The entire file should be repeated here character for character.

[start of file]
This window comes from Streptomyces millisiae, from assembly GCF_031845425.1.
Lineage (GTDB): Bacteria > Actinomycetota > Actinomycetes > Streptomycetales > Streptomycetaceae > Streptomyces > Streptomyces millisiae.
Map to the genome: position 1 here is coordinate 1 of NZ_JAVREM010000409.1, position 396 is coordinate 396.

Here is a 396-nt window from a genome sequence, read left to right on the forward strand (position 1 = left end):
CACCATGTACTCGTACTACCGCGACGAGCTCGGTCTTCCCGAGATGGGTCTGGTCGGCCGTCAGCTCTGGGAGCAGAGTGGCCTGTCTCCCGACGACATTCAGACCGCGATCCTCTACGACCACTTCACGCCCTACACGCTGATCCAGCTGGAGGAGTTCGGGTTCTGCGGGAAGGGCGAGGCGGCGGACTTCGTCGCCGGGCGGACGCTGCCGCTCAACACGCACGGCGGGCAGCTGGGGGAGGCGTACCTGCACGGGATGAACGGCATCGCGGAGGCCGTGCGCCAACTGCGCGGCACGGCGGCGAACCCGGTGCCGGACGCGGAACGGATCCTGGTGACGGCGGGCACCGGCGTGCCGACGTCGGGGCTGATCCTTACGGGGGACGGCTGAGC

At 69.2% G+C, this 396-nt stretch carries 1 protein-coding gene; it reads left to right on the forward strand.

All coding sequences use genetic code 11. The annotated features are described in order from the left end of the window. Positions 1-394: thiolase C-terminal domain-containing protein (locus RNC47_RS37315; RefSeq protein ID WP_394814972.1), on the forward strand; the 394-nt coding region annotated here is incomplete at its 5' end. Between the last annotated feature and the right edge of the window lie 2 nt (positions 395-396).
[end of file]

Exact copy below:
This window comes from Streptomyces millisiae, from assembly GCF_031845425.1.
Lineage (GTDB): Bacteria > Actinomycetota > Actinomycetes > Streptomycetales > Streptomycetaceae > Streptomyces > Streptomyces millisiae.
Map to the genome: position 1 here is coordinate 1 of NZ_JAVREM010000409.1, position 396 is coordinate 396.

Here is a 396-nt window from a genome sequence, read left to right on the forward strand (position 1 = left end):
CACCATGTACTCGTACTACCGCGACGAGCTCGGTCTTCCCGAGATGGGTCTGGTCGGCCGTCAGCTCTGGGAGCAGAGTGGCCTGTCTCCCGACGACATTCAGACCGCGATCCTCTACGACCACTTCACGCCCTACACGCTGATCCAGCTGGAGGAGTTCGGGTTCTGCGGGAAGGGCGAGGCGGCGGACTTCGTCGCCGGGCGGACGCTGCCGCTCAACACGCACGGCGGGCAGCTGGGGGAGGCGTACCTGCACGGGATGAACGGCATCGCGGAGGCCGTGCGCCAACTGCGCGGCACGGCGGCGAACCCGGTGCCGGACGCGGAACGGATCCTGGTGACGGCGGGCACCGGCGTGCCGACGTCGGGGCTGATCCTTACGGGGGACGGCTGAGC

At 69.2% G+C, this 396-nt stretch carries 1 protein-coding gene; it reads left to right on the forward strand.

All coding sequences use genetic code 11. The annotated features are described in order from the left end of the window. Positions 1-394: thiolase C-terminal domain-containing protein (locus RNC47_RS37315; RefSeq protein ID WP_394814972.1), on the forward strand; the 394-nt coding region annotated here is incomplete at its 5' end. Between the last annotated feature and the right edge of the window lie 2 nt (positions 395-396).